Strategies for IIJA Application
When creating your plans for climate, energy, and environmental grants, you may want to approach IIJA funding regarding who applies and who receives federal funding. A lot of these funds won’t necessarily go directly to local governments. Instead, they will flow through public utilities, state governments, MPOs, and other departments.
Understand the Funding Flow
Because there are new and already existing programs receiving large amounts of funding, it can take some time before the money gets established and administered. Even if a bill passed more than nine months ago, funding might not come for another few months.
The exact time for when the funds will flow is hard to pinpoint, but that doesn’t mean you should wait to create your plan. Because these programs are already set to happen in the near future, you and your community should develop strategies to apply and allocate received federal funds. It is expected that already established programs will distribute funds first before the newer proposed programs.
A coordinated networked approach to these programs will require staff members to accomplish tracking, applying, deploying, and communicating tasks. Because one of the main focuses of the bill is to impact and improve the lives of those in underserved communities, local leaders should consider employing black and brown firms to complete these projects.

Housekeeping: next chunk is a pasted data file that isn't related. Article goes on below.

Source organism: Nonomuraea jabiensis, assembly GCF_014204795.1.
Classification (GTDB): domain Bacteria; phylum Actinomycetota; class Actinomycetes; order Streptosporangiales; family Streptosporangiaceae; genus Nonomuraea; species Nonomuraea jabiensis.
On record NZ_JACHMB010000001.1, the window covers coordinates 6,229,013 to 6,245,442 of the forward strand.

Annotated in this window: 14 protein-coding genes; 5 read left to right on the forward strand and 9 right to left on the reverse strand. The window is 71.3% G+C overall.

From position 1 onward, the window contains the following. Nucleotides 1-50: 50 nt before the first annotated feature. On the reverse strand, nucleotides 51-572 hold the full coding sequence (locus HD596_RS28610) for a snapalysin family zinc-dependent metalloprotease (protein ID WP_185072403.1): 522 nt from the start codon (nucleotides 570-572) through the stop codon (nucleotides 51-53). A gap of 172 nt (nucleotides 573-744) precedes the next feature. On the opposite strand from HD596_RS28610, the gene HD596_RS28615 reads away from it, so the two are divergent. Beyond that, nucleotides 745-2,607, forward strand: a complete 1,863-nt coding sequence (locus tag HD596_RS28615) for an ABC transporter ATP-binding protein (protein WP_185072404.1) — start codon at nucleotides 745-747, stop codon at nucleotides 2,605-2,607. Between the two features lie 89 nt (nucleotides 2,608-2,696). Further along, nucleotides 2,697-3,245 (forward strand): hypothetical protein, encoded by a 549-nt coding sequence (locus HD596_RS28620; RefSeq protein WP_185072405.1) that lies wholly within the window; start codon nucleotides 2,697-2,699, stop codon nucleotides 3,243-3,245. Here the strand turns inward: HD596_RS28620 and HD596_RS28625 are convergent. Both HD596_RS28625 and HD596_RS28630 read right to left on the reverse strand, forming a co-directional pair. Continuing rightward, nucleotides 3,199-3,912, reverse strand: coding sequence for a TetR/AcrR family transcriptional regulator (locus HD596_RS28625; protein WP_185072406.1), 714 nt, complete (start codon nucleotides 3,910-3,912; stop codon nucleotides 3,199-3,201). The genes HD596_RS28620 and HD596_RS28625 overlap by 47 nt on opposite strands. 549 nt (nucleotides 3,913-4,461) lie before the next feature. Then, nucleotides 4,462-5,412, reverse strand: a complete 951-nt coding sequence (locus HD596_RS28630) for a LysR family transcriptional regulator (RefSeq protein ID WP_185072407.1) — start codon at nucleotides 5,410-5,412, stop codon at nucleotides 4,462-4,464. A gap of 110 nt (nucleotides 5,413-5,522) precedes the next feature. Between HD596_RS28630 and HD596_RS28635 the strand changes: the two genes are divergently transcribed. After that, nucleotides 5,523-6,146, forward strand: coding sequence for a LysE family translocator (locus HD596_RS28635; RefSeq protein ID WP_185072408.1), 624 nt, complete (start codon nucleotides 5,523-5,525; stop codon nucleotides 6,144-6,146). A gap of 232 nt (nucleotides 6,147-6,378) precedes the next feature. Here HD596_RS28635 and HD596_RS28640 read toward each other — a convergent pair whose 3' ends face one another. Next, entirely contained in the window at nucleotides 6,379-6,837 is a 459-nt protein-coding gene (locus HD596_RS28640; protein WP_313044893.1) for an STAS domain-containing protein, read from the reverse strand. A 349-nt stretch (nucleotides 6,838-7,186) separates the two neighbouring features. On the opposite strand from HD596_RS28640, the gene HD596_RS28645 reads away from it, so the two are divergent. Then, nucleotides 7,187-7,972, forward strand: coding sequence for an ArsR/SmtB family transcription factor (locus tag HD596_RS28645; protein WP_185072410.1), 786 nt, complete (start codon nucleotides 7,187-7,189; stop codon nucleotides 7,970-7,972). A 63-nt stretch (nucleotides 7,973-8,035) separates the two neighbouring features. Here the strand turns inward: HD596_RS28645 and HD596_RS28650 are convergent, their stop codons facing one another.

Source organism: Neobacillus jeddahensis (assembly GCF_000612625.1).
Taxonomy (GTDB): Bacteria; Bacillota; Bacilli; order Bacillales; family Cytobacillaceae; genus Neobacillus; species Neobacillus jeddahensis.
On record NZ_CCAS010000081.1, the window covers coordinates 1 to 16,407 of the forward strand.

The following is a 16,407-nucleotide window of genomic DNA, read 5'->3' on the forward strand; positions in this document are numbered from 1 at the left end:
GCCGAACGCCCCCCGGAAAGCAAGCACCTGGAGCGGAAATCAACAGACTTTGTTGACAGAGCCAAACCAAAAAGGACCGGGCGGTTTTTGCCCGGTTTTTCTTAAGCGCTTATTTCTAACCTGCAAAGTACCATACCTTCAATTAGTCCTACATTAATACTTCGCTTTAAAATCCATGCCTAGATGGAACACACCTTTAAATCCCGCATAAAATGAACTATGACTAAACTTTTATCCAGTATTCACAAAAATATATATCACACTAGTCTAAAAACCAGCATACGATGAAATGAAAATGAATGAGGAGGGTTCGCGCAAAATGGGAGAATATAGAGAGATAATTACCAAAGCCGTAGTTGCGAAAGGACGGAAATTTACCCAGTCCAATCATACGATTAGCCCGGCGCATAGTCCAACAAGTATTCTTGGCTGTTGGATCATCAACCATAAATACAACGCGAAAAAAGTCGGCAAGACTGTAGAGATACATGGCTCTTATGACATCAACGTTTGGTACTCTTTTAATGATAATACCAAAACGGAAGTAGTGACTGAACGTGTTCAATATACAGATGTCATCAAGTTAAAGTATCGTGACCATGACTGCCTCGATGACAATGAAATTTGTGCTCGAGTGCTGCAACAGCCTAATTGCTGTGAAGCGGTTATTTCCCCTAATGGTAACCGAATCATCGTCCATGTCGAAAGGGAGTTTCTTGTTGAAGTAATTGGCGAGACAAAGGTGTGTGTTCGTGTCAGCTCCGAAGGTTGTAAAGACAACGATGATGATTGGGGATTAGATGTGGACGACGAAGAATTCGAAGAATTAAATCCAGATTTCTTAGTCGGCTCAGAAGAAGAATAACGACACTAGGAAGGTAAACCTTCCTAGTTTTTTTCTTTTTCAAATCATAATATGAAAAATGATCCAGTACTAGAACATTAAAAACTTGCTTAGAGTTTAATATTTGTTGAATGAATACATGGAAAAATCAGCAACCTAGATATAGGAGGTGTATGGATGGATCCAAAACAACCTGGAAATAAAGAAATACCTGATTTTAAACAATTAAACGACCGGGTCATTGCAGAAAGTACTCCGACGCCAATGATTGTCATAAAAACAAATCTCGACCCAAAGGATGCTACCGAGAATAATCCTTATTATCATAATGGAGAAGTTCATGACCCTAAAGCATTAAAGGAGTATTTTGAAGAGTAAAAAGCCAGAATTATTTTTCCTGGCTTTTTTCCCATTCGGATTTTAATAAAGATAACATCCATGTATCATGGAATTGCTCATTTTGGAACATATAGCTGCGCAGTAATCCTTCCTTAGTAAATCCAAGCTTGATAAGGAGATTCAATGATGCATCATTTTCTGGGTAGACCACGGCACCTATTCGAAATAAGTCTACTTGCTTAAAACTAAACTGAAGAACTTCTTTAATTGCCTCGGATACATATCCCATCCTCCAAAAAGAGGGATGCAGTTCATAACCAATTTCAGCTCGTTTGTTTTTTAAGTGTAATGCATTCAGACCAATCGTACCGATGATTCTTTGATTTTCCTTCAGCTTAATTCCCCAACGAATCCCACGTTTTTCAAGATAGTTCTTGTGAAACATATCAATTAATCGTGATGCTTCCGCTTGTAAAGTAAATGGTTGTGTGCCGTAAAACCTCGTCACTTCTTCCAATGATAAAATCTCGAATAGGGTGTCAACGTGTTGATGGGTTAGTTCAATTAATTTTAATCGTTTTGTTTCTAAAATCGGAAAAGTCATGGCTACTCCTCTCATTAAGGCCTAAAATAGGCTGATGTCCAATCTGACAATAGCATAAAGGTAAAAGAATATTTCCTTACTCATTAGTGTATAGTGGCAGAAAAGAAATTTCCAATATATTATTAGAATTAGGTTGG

This includes allowing them to build, design, and maintain the project’s lifecycle. Not only will this help leaders better understand the abilities of their community, but it also extends more job opportunities to minorities who usually won’t get first dibs on these types of projects.
Create Your Climate, Energy, and Environmental Plan
The Infrastructure Investment and Jobs Act is once-in-a-generation funding that will change the lives of millions of Americans. Not only will it bring millions of new jobs, but it will also improve the most vulnerable, underserved areas.
As human-caused climate changes continue to wreak havoc on the lives of many, we as local leaders need to protect those in our communities. If you are in the developmental phase of creating your plans for IIJA grants, contact us now for additional help. We have helped several Fortune 500 companies get the funding they need to improve their regions.